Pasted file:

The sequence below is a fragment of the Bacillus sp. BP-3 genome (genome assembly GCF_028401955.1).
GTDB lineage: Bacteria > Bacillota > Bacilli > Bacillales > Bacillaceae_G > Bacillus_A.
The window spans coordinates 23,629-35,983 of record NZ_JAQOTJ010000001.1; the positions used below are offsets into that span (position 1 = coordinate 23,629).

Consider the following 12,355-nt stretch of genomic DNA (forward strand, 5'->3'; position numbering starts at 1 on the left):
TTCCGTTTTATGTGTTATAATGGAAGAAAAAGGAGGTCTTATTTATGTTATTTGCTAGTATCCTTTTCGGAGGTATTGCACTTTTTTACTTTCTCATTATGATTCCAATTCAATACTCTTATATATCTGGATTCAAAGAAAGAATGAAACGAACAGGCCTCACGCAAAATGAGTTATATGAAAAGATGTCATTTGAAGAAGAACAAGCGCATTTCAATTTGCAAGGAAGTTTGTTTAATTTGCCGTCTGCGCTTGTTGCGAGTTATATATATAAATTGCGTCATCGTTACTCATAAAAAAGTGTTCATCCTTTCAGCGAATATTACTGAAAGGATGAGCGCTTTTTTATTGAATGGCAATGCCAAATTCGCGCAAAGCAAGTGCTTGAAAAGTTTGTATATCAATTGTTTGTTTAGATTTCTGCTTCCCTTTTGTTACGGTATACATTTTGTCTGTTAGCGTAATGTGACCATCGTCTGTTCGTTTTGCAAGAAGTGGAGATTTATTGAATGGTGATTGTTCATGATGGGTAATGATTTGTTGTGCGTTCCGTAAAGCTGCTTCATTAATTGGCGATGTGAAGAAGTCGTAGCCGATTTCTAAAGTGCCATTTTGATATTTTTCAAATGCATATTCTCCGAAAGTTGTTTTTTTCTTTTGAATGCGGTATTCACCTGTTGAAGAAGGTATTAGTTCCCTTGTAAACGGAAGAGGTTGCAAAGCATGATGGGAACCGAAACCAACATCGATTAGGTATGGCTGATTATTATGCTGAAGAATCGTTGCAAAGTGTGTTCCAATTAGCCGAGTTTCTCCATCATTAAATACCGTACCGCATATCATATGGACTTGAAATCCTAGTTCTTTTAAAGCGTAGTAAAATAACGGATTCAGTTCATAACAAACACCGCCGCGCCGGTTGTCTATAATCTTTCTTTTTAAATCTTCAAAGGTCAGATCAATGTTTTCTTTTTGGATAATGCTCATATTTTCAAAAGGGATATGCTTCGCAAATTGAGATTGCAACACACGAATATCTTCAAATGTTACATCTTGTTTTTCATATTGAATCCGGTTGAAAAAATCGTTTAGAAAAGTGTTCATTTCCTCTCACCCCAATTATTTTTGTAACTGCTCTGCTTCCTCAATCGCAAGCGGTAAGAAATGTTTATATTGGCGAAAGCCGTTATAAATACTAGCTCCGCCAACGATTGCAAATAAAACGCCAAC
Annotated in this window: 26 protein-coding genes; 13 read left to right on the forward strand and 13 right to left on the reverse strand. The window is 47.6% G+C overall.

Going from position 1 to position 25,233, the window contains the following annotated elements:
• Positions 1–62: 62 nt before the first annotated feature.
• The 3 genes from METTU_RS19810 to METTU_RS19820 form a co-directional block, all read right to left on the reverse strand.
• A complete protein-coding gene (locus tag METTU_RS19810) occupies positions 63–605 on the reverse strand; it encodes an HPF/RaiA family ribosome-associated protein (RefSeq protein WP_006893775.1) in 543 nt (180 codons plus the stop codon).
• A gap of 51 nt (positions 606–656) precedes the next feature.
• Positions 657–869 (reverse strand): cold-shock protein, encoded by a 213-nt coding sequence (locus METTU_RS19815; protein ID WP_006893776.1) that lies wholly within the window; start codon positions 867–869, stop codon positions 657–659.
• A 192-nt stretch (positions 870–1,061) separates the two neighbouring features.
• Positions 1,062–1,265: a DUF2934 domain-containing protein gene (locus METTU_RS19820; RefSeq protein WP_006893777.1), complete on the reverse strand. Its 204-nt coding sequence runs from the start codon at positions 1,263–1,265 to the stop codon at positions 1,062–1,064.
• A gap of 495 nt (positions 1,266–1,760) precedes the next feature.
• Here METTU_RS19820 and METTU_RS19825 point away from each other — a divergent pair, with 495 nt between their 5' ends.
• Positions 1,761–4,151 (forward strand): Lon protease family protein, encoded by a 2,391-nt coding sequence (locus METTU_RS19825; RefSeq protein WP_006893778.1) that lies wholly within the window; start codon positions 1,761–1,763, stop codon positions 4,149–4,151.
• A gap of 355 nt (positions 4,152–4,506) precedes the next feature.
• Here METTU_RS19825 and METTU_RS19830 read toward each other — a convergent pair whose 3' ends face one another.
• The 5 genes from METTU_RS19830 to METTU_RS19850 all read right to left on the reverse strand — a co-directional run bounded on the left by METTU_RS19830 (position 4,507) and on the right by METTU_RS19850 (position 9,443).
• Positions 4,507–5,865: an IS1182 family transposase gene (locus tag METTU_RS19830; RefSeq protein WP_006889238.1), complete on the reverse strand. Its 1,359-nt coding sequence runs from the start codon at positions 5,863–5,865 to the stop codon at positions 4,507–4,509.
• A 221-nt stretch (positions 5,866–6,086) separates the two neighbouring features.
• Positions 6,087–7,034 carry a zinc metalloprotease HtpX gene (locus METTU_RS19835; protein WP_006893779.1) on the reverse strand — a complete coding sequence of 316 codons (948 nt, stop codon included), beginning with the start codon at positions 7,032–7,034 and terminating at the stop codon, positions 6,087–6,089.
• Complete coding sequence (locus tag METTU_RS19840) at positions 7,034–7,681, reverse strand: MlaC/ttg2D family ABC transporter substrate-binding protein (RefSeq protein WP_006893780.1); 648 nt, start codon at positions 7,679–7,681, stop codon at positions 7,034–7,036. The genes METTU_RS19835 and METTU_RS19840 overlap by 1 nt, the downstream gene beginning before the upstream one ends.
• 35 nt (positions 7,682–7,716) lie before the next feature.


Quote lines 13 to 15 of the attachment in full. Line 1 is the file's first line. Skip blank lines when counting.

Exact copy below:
• A 192-nt stretch (positions 870–1,061) separates the two neighbouring features.
• Positions 1,062–1,265: a DUF2934 domain-containing protein gene (locus METTU_RS19820; RefSeq protein WP_006893777.1), complete on the reverse strand. Its 204-nt coding sequence runs from the start codon at positions 1,263–1,265 to the stop codon at positions 1,062–1,064.
• A gap of 495 nt (positions 1,266–1,760) precedes the next feature.